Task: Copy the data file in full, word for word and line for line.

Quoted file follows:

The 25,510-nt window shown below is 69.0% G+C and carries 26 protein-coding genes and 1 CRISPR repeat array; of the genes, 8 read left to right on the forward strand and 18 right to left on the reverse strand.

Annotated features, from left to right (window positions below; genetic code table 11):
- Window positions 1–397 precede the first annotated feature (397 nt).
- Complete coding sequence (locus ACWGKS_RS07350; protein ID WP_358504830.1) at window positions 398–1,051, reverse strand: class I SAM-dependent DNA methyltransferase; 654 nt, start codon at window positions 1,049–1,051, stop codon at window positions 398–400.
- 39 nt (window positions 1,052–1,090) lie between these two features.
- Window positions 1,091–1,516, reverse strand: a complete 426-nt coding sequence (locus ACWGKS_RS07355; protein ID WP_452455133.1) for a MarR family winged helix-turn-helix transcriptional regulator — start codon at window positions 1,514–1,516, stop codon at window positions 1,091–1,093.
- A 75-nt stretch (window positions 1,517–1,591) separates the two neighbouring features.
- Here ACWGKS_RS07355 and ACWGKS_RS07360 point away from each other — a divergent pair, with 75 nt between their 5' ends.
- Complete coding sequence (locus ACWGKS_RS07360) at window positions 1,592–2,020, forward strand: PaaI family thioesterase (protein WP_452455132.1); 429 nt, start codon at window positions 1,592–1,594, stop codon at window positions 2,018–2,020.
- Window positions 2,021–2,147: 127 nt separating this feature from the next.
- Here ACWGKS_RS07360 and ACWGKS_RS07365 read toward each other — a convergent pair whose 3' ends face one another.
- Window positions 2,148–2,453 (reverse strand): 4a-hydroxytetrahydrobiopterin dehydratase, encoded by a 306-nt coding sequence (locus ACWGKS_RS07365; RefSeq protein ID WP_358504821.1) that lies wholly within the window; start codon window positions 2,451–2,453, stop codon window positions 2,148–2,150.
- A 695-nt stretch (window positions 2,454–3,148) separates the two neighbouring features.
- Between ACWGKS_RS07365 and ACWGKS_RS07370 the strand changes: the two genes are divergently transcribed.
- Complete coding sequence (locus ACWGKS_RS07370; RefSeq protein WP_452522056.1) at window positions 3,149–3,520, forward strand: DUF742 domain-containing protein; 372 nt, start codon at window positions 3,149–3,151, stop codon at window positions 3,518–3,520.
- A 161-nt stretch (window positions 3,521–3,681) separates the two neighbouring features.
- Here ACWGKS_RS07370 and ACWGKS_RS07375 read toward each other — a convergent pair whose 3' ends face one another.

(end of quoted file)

The 25,510-nt window shown below is 69.0% G+C and carries 26 protein-coding genes and 1 CRISPR repeat array; of the genes, 8 read left to right on the forward strand and 18 right to left on the reverse strand.

Annotated features, from left to right (window positions below; genetic code table 11):
- Window positions 1–397 precede the first annotated feature (397 nt).
- Complete coding sequence (locus ACWGKS_RS07350; protein ID WP_358504830.1) at window positions 398–1,051, reverse strand: class I SAM-dependent DNA methyltransferase; 654 nt, start codon at window positions 1,049–1,051, stop codon at window positions 398–400.
- 39 nt (window positions 1,052–1,090) lie between these two features.
- Window positions 1,091–1,516, reverse strand: a complete 426-nt coding sequence (locus ACWGKS_RS07355; protein ID WP_452455133.1) for a MarR family winged helix-turn-helix transcriptional regulator — start codon at window positions 1,514–1,516, stop codon at window positions 1,091–1,093.
- A 75-nt stretch (window positions 1,517–1,591) separates the two neighbouring features.
- Here ACWGKS_RS07355 and ACWGKS_RS07360 point away from each other — a divergent pair, with 75 nt between their 5' ends.
- Complete coding sequence (locus ACWGKS_RS07360) at window positions 1,592–2,020, forward strand: PaaI family thioesterase (protein WP_452455132.1); 429 nt, start codon at window positions 1,592–1,594, stop codon at window positions 2,018–2,020.
- Window positions 2,021–2,147: 127 nt separating this feature from the next.
- Here ACWGKS_RS07360 and ACWGKS_RS07365 read toward each other — a convergent pair whose 3' ends face one another.
- Window positions 2,148–2,453 (reverse strand): 4a-hydroxytetrahydrobiopterin dehydratase, encoded by a 306-nt coding sequence (locus ACWGKS_RS07365; RefSeq protein ID WP_358504821.1) that lies wholly within the window; start codon window positions 2,451–2,453, stop codon window positions 2,148–2,150.
- A 695-nt stretch (window positions 2,454–3,148) separates the two neighbouring features.
- Between ACWGKS_RS07365 and ACWGKS_RS07370 the strand changes: the two genes are divergently transcribed.
- Complete coding sequence (locus ACWGKS_RS07370; RefSeq protein WP_452522056.1) at window positions 3,149–3,520, forward strand: DUF742 domain-containing protein; 372 nt, start codon at window positions 3,149–3,151, stop codon at window positions 3,518–3,520.
- A 161-nt stretch (window positions 3,521–3,681) separates the two neighbouring features.
- Here ACWGKS_RS07370 and ACWGKS_RS07375 read toward each other — a convergent pair whose 3' ends face one another.